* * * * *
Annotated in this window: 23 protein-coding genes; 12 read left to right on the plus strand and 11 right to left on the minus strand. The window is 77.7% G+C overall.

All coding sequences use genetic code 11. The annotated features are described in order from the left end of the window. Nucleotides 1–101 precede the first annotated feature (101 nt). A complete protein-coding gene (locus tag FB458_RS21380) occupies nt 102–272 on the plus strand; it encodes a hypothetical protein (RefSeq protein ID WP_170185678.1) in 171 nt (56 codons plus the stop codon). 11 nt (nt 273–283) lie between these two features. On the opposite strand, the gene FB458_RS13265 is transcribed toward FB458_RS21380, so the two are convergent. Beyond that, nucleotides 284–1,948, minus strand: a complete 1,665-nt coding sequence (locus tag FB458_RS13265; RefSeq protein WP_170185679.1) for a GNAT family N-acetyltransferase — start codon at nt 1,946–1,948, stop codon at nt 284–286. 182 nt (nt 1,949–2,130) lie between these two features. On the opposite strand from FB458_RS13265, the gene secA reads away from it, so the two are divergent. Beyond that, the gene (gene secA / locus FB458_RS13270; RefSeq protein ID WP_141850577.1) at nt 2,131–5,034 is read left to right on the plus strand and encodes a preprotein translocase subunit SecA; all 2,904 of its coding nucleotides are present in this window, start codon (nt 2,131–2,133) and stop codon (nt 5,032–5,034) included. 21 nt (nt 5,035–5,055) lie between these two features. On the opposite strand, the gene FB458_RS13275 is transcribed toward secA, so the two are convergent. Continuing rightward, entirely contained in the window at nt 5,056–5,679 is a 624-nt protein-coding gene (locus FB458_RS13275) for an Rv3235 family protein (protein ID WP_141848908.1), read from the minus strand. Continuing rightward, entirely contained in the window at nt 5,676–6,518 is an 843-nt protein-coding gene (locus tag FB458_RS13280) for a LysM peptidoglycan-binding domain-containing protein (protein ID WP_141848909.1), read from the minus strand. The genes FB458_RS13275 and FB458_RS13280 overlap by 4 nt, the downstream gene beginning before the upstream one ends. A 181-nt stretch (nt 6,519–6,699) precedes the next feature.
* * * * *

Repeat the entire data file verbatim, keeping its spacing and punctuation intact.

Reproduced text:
Annotated in this window: 23 protein-coding genes; 12 read left to right on the plus strand and 11 right to left on the minus strand. The window is 77.7% G+C overall.

All coding sequences use genetic code 11. The annotated features are described in order from the left end of the window. Nucleotides 1–101 precede the first annotated feature (101 nt). A complete protein-coding gene (locus tag FB458_RS21380) occupies nt 102–272 on the plus strand; it encodes a hypothetical protein (RefSeq protein ID WP_170185678.1) in 171 nt (56 codons plus the stop codon). 11 nt (nt 273–283) lie between these two features. On the opposite strand, the gene FB458_RS13265 is transcribed toward FB458_RS21380, so the two are convergent. Beyond that, nucleotides 284–1,948, minus strand: a complete 1,665-nt coding sequence (locus tag FB458_RS13265; RefSeq protein WP_170185679.1) for a GNAT family N-acetyltransferase — start codon at nt 1,946–1,948, stop codon at nt 284–286. 182 nt (nt 1,949–2,130) lie between these two features. On the opposite strand from FB458_RS13265, the gene secA reads away from it, so the two are divergent. Beyond that, the gene (gene secA / locus FB458_RS13270; RefSeq protein ID WP_141850577.1) at nt 2,131–5,034 is read left to right on the plus strand and encodes a preprotein translocase subunit SecA; all 2,904 of its coding nucleotides are present in this window, start codon (nt 2,131–2,133) and stop codon (nt 5,032–5,034) included. 21 nt (nt 5,035–5,055) lie between these two features. On the opposite strand, the gene FB458_RS13275 is transcribed toward secA, so the two are convergent. Continuing rightward, entirely contained in the window at nt 5,056–5,679 is a 624-nt protein-coding gene (locus FB458_RS13275) for an Rv3235 family protein (protein ID WP_141848908.1), read from the minus strand. Continuing rightward, entirely contained in the window at nt 5,676–6,518 is an 843-nt protein-coding gene (locus tag FB458_RS13280) for a LysM peptidoglycan-binding domain-containing protein (protein ID WP_141848909.1), read from the minus strand. The genes FB458_RS13275 and FB458_RS13280 overlap by 4 nt, the downstream gene beginning before the upstream one ends. A 181-nt stretch (nt 6,519–6,699) precedes the next feature.